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by David Cramer
Building scalable web applications may seem like a distant problem, but the problem is not thinking about it before it's too late. This talk will focus on designing a scalable web application before it needs to be (and avoiding the premature optimization dilemma). It will cover topics such as efficient usage of your database, appropriate caching (and invalidation!), and what the speaker considers as best practices.
by Nick Barkas
If you run on CPython, it's not possible to get a single-process, multithreaded Python program to use more than one CPU core at a time because of the Global Interpreter Lock (GIL). A common way of dealing with this is to run one instance of a Python program for each core a machine has and spread the load amongst those processes. This forces developers to write simple, stateless programs that naturally scale out to many many servers when needed, while also not having to think about things like locking and thread scheduling.
I'll discuss some tools and methods Spotify's backend uses for managing multiple identical server processes as well as load balancing with DNS, proxy servers, and using hashing to send repeated requests to the same process. I will also talk about the difficulties that arise when you really need to share data or state between processes, and how they can be dealt with.
Django makes it easy to build web sites and applications on tight deadlines - but how does it deal with sites that scale up in both traffic and complexity? Using Lanyrd.com as a case study, this talk will explore tricks and techniques for taking advantage of what Django has to offer while coping with the unexpected challenges raised by a highly dynamic social web application.
Topics covered will include performance monitoring and optimisation, advanced caching tricks, denormalisation with Solr and Redis and finding the right balance between technical elegance and pragmatism.
Two years ago I started working on SourceForge with a couple of python developers. Back then the site was written in PHP and was in some ways buried in technical debt. Everything is different today, we have a complete set of tools for Ticket tracking, Wiki documents, Git, Mercurial, Subversion, and IRC -- all written in Python, and now released as open source software.
This is the story of how the amazing libraries, tools, and talent in the Python web community has radically changed an established company, and allowed us to reinvent sourceforge.net.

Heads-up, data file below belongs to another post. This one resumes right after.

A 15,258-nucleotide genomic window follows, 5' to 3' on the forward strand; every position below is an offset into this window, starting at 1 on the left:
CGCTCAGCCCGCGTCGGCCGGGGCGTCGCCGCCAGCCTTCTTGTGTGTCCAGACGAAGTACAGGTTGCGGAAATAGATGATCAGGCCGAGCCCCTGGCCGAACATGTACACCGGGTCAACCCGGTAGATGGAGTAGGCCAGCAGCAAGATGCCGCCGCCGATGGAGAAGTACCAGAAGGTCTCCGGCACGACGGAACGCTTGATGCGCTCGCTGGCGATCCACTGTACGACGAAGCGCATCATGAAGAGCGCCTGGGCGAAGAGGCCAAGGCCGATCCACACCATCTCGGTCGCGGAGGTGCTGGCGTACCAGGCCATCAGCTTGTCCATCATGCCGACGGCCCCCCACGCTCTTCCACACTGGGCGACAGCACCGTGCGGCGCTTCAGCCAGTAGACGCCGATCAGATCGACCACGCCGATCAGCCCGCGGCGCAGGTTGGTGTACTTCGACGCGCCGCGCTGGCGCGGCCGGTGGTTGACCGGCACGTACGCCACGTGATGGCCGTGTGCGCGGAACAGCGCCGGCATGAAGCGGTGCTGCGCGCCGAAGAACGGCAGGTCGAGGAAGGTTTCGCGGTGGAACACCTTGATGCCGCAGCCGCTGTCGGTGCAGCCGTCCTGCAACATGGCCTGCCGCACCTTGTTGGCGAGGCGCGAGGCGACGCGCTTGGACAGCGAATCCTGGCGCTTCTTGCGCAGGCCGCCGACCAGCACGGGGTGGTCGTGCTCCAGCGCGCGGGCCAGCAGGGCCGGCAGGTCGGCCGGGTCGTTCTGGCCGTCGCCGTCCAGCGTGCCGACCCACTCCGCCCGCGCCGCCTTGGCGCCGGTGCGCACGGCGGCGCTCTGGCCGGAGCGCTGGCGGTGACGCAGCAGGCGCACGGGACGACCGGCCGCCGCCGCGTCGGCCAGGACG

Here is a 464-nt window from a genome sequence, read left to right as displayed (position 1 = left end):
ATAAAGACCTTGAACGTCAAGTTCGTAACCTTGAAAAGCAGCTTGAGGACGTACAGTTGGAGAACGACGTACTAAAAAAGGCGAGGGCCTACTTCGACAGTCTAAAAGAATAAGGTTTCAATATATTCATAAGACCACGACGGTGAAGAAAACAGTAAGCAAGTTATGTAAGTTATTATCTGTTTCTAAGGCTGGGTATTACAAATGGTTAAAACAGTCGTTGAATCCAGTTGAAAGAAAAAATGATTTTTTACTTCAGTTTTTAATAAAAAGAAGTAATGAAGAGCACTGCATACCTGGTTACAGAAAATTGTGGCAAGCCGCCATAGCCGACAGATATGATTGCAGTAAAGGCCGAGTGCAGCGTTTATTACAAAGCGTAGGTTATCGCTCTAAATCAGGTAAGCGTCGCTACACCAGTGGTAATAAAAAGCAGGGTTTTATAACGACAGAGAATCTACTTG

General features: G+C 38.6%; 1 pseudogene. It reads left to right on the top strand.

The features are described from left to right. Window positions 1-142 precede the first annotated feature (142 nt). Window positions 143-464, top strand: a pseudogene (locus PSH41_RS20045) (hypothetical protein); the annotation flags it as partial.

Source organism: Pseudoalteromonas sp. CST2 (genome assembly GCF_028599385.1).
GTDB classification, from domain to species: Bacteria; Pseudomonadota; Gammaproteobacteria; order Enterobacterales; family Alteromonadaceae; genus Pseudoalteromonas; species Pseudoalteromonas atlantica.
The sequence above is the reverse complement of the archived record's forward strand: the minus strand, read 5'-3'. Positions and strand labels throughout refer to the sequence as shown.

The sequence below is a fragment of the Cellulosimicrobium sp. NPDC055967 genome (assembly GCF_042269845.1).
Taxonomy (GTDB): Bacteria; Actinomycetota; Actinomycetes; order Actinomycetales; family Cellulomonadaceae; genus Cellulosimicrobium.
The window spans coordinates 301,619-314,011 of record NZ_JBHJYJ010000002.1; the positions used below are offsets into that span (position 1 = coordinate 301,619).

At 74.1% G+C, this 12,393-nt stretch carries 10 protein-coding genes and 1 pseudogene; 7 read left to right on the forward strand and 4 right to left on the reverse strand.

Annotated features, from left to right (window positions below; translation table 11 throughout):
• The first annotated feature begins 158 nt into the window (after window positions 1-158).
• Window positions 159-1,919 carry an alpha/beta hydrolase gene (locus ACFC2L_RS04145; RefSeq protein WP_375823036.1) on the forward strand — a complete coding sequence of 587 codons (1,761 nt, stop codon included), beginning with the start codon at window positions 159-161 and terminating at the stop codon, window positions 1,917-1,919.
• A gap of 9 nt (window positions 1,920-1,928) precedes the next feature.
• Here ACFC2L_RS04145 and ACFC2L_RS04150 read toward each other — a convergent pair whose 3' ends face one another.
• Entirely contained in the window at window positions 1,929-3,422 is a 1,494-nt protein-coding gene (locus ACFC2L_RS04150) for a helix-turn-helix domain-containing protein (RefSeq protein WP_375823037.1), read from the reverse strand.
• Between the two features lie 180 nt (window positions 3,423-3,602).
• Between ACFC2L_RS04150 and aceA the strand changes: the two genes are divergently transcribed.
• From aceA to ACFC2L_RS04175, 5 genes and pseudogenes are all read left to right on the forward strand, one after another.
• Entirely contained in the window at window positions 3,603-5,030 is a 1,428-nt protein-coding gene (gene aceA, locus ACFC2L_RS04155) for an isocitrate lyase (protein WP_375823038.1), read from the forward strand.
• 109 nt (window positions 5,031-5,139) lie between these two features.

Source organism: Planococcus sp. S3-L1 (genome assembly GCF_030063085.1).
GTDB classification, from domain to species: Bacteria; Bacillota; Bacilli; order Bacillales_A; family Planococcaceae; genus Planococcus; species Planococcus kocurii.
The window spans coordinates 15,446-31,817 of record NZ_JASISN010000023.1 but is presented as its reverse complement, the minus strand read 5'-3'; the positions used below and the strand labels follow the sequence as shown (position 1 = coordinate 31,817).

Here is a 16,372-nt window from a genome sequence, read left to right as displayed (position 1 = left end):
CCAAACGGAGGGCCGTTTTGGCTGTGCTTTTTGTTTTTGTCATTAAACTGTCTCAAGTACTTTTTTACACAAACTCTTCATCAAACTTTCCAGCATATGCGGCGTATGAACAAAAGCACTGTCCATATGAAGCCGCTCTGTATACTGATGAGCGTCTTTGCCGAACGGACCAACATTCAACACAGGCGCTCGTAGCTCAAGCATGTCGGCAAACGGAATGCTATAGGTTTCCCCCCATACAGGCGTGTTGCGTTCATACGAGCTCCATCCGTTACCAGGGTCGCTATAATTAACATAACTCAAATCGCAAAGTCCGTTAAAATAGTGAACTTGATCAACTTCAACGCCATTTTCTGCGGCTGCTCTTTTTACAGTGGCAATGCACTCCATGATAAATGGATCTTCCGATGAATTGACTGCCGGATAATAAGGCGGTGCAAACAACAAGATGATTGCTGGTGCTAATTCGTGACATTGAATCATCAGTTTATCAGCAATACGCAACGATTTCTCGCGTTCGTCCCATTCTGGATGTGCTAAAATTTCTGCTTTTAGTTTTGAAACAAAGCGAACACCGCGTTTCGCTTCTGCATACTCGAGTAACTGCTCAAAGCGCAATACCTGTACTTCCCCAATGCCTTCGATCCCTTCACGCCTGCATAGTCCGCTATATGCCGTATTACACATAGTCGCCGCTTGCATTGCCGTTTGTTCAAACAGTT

This talk will go over our tech stack, talk about the libraries we used, the way we solved scalability, internationalization, and performance issues issues. Ultimately we know that without python, we could not have built a flexible plugin based system, and gotten permission from management to open source it.
In todays world, nobody (should) deploy a web application facing the
internet without having a proper caching system in place. There are
many different solutions to choose from, from manual use of memcached
through framework integrated caching to external caches like Squid or
Varnish. Most modern frameworks come with integrated functionality for
at least one of these methods, and often more than one.
However, they often relies on all traffic going through the same
framework to work properly - a caching layer in Rails is hard to share
with one in Django. This talk will show a way to break the design
rules of these frameworks just a little, and have the database help
solve this problem.
This talk will use a small application written in Python using Django
to illustrate the examples, but the method is language independent.
Unsurprisingly, the database used is PostgreSQL.
by Achiel van der Mandele
XMPP is an open technology for real-time communication. Although primarily known for its application in the IM service "Jabber" (and, subsequently, gchat/gtalk), it has numerous applications and creates new opportunities for inter-system communication.
While researching for an alternative to webservices at Mendix, we came across XMPP and realized it solved many of the shortcomings of webservices. It is currently being used to handle all inter-system and inter-process communication in the Mendix cloud hosting environment.
The talk will give a general overview of what XMPP is, an introduction to the sleekxmpp python library and how the core features of xmpp can help an architecture scale well horizontally.
Required knowledge: basic understanding of hosting environments.
20th–26th June 2011